She made me angry.
That simple question made me mad.
Within her question I saw the questioning of my liveaboard lifestyle.
We had just kayaked to shore, filled up two Jerry cans of water
at the dock
, paid our 20 cents and kayaked back.
So what did she ask?
"Do you like to live this?"
What the f... I thought. That was easy. It was exercise. I didn't even have to take the Jerry cans off the kayak
and haul them 200 meters up the hill to the local village watering well. (I loved those trips since it was even more exercise, and I got to practice the local language. )
But she didn't see what I was doing this same way. All she saw was how inconvenient it was compared to her pampered lifestyle of just turning on the tap and getting unlimited water. Cold and hot mind you! And, this.. this question was coming to me from a Couchsurfer who supposedly is used to living on the cheap
Someone already mentioned the cheap
airfairs these days and how convenient it is to just jet around the world instead of slowly sail it.
It is more than that. It is also the proliferation of cheap accommodations through places like Couchsurfering and AirBnB. Further the wealth of the internet
keeps you upto date on reviews
of every place to ensure you never experience a cold shower
, a room without perfect air-conditioning, and don't have a fantastic cheap local restaurant right out your door. Always, always these come with the temptation that the next near perfect experience is just a quick flight and Grab Car away.
Factors like these have helped ensure another possible aspect of the cruising lifestyle has died a quick death. That aspect was trying to make the cruising kitty go farther by excepting the illusive paying guest.
Unless you have a perfect vessel in top notch condition providing every shore convenience and can swiftly transport your fussy, busy paying guests to the perfect remote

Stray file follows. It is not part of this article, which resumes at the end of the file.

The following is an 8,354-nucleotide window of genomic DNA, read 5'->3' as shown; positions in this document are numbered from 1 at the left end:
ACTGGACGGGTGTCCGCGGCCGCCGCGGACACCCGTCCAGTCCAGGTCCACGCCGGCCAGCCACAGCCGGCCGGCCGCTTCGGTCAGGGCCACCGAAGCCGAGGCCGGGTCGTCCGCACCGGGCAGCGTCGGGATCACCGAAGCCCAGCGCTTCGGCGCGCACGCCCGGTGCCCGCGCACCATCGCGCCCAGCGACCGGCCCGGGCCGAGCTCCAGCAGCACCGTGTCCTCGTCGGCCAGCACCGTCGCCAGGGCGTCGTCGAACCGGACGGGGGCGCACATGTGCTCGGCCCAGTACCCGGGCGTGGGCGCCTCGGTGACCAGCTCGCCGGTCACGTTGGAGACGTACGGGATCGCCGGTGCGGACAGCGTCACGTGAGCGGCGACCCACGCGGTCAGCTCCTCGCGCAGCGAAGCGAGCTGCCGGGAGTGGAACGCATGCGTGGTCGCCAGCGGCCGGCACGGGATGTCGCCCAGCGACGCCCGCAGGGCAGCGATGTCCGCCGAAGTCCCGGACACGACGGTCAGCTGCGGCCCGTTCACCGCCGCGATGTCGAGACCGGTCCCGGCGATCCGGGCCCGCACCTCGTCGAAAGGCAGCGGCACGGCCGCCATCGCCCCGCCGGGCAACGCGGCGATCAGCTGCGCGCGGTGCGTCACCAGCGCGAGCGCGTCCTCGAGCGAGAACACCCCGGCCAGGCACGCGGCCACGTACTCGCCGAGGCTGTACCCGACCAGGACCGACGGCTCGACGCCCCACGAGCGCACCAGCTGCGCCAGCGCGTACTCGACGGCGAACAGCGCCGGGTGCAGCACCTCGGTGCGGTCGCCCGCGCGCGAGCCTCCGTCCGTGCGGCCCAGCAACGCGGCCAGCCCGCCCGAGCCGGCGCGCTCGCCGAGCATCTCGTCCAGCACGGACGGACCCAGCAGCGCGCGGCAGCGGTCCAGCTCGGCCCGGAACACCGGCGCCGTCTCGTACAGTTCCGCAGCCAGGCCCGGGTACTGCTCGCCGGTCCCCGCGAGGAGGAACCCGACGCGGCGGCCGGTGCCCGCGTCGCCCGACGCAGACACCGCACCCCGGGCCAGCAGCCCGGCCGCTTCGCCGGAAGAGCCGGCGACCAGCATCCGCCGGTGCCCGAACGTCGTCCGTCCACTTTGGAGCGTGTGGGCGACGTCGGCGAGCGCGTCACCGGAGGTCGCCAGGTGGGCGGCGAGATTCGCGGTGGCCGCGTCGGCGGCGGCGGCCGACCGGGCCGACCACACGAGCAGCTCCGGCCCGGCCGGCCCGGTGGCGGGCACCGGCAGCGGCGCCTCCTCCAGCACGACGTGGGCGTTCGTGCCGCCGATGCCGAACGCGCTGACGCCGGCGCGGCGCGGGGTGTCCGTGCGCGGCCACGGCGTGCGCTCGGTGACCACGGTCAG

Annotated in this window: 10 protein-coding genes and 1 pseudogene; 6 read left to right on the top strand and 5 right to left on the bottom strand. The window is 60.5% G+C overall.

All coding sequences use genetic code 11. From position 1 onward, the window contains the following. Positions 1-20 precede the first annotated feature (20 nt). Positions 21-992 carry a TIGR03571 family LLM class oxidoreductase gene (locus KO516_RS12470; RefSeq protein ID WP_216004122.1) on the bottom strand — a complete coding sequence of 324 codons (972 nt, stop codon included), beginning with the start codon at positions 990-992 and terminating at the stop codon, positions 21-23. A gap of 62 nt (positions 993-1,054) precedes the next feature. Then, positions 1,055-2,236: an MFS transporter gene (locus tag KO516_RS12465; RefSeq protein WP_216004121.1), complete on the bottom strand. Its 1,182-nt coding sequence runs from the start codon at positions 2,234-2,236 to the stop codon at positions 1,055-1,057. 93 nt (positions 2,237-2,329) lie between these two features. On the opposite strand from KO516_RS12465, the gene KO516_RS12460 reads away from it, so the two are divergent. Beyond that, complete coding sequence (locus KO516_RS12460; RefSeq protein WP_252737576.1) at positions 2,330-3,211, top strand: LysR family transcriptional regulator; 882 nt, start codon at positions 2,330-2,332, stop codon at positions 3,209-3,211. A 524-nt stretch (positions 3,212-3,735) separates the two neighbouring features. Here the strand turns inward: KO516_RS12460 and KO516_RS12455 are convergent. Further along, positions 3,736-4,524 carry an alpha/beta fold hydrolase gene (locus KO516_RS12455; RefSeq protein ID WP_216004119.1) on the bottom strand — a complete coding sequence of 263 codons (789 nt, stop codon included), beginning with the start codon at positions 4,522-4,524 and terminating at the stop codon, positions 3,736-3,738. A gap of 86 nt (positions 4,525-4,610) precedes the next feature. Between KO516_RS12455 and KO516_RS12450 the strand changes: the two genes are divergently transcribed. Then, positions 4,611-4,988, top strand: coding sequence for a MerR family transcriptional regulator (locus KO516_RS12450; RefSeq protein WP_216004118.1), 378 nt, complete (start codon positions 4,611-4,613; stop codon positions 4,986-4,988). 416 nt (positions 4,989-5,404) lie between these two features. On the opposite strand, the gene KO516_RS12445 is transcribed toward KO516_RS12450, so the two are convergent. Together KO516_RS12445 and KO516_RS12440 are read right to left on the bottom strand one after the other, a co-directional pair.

beach at the crack of dawn your marketing
efforts will forever be tainted with bad reviews
. Bad reviews which will forever come up when someone Googles your boat's name.
"OMG The captain
couldn't anchor at the beach we wanted to go to because the water was so deep, and then he took us to another beach where there were wild monkeys. What a waste of our vacation
time. He should have known this in advance!"
If you asked what is the single
greatest contributing factor that caused the death of the liveaboard cruising lifestyle I would give you a two letter answer.
Live aboard cruising sailors tend to select warm areas to live. Nearly everyone with any means who lives on shore has been pampered with AC so long that the great majority of people have never spent a night without it. They likely have never stepped into a car without it. Further, as the girth of the average person has grown, the average person needs it even more to prevent the insides of a vessel from smelling like a cheap...
As a consequence of the demand for AC the absolute minimum size and expense to operate a liveaboard vessel has grown. Further few vessels have the space for enough solar panels
to run power hungry AC units. That means a vessel must either tie to the dock
or run a generator
. The expenses of either or both of these quickly depletes any remain funds after the initial now very expensive vessel has been purchased.